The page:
Pertussis : progress but lack of surveillance


Whooping cough is a highly contagious respiratory disease caused by the bacterium Bordetella pertussis, and which can be serious, or even fatal, for infants. Using a mathematical model, scientists from Honk Kong University and WHO have just published new estimates of the global weight of the disease. These new estimates indicate that the number of pertussis cases among children under 5 years of age has globally decreased from 30.6 million in 1999 to 24.1 million in 2014 and the number of deaths from 390,000 to 160,700. Africa remains the continent most affected by the disease with 33% of cases and 58% of deaths. "These tremendous advances prove the effectiveness of vaccination. However, they must be weighted, as they are based on the declarations from only 76 countries out of the 192 WHO members. The estimate of mortality varies from 38,000 to 670,000" explains Dr Nicole Guiso, a scientist internationally recognized for her expertise in pertussis (1).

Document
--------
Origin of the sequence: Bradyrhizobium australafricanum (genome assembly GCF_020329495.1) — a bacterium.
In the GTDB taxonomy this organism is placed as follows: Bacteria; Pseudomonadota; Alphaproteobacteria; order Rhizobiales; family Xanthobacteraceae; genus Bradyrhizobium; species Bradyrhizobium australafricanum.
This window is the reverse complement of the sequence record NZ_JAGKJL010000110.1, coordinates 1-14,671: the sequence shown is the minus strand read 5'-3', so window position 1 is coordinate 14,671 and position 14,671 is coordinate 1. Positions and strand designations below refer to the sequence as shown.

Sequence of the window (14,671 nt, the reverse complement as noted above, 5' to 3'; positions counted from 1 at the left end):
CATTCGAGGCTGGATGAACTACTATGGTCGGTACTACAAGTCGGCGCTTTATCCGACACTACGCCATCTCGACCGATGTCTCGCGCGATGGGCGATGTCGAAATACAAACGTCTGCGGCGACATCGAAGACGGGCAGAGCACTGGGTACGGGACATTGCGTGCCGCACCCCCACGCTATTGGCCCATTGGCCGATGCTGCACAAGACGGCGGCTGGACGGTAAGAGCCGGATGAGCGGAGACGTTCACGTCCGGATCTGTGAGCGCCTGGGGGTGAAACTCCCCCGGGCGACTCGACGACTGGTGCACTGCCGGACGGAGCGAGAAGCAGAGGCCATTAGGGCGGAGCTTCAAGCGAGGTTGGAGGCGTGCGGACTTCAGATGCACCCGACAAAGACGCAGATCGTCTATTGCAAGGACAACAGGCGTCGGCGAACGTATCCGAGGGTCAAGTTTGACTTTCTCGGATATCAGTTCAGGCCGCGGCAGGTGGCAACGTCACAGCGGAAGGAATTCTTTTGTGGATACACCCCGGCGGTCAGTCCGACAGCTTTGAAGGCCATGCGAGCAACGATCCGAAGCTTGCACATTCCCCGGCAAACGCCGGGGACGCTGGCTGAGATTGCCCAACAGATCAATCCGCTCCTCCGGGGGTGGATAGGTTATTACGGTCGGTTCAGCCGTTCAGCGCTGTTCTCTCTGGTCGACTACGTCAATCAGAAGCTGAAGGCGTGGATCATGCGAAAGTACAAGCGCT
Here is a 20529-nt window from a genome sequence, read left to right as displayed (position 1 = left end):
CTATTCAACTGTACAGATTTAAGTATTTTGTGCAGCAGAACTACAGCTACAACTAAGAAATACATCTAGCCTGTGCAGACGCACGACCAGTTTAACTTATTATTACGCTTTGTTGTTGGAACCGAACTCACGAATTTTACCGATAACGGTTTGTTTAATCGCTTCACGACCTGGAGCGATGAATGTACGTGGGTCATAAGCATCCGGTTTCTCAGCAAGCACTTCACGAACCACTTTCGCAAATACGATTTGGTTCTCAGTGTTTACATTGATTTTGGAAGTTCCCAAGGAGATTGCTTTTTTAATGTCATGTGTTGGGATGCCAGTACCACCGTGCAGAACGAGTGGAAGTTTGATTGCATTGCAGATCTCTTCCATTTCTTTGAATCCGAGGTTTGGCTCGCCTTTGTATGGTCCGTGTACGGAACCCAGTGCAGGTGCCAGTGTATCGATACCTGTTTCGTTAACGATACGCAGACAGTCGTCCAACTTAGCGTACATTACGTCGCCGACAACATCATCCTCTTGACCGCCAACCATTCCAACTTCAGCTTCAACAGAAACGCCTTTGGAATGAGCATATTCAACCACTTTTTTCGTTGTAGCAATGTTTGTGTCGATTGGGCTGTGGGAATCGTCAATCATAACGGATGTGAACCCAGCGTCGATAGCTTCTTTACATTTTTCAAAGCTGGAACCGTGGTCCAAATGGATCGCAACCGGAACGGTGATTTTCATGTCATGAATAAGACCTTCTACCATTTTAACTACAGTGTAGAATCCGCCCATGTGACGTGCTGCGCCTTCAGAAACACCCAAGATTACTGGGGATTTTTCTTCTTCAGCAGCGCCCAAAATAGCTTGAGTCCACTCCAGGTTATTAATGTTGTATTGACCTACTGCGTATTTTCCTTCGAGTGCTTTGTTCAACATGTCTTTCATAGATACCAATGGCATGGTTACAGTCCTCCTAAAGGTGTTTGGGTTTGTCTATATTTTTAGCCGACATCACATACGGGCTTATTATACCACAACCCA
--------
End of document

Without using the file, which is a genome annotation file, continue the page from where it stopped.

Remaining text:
This gap reflects the lack of pertussis surveillance in many countries. Since 2015, the Institut Pasteur has been implementing the PERILIC project (Pertussis In Low and Middle Income Countries) in 4 regions of the world. In partnership with the Institut Pasteur in Cambodia, Iran and Madagascar as well as the Agency of Preventive Medicine in Togo, this program will allow to estimate the duration of protection induced by a primary vaccination at 6-10-14 weeks. It will also allow to document the clinical and microbiological characteristics of the disease in infants under 6 months hospitalized with signs of pertussis and to investigate the source of contamination in the entourage of infants with a biologically positive pertussis diagnosis.

In particular, these data will be important for adapting the immunization strategy in resource-limited countries and determine the characteristics of the vaccines used. The technology needed to detect and identify the bacteria responsible for pertussis will be transferred for the first time to partner laboratories and health workers trained. The PERILIC project will thus constitute the basis for the establishment of sustainable pertussis surveillance in the partner countries and subsequently for other vaccine-preventable diseases.

(1) Chair of the Perilic Scientific Council

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